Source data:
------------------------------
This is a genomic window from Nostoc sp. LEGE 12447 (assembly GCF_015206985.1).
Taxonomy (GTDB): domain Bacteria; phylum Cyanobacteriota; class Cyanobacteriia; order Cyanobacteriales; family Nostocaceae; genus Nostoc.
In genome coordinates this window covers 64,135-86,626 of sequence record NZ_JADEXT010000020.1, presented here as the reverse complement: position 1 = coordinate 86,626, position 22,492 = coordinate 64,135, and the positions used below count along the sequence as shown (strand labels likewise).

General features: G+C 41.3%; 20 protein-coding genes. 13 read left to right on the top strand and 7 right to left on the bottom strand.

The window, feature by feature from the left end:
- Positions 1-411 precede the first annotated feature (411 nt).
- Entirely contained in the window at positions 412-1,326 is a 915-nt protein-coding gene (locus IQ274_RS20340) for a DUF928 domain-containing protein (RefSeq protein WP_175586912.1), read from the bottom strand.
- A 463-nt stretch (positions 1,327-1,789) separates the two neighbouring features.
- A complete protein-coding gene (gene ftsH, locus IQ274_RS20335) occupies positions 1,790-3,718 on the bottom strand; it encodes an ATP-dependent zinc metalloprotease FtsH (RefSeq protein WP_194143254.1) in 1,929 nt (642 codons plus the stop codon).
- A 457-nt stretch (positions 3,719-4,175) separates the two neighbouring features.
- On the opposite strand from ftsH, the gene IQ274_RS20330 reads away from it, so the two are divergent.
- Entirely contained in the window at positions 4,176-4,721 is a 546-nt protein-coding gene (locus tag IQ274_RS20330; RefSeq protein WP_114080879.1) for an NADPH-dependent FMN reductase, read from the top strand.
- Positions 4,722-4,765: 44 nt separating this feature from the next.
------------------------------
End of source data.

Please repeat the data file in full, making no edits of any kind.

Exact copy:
This is a genomic window from Nostoc sp. LEGE 12447 (assembly GCF_015206985.1).
Taxonomy (GTDB): domain Bacteria; phylum Cyanobacteriota; class Cyanobacteriia; order Cyanobacteriales; family Nostocaceae; genus Nostoc.
In genome coordinates this window covers 64,135-86,626 of sequence record NZ_JADEXT010000020.1, presented here as the reverse complement: position 1 = coordinate 86,626, position 22,492 = coordinate 64,135, and the positions used below count along the sequence as shown (strand labels likewise).

General features: G+C 41.3%; 20 protein-coding genes. 13 read left to right on the top strand and 7 right to left on the bottom strand.

The window, feature by feature from the left end:
- Positions 1-411 precede the first annotated feature (411 nt).
- Entirely contained in the window at positions 412-1,326 is a 915-nt protein-coding gene (locus IQ274_RS20340) for a DUF928 domain-containing protein (RefSeq protein WP_175586912.1), read from the bottom strand.
- A 463-nt stretch (positions 1,327-1,789) separates the two neighbouring features.
- A complete protein-coding gene (gene ftsH, locus IQ274_RS20335) occupies positions 1,790-3,718 on the bottom strand; it encodes an ATP-dependent zinc metalloprotease FtsH (RefSeq protein WP_194143254.1) in 1,929 nt (642 codons plus the stop codon).
- A 457-nt stretch (positions 3,719-4,175) separates the two neighbouring features.
- On the opposite strand from ftsH, the gene IQ274_RS20330 reads away from it, so the two are divergent.
- Entirely contained in the window at positions 4,176-4,721 is a 546-nt protein-coding gene (locus tag IQ274_RS20330; RefSeq protein WP_114080879.1) for an NADPH-dependent FMN reductase, read from the top strand.
- Positions 4,722-4,765: 44 nt separating this feature from the next.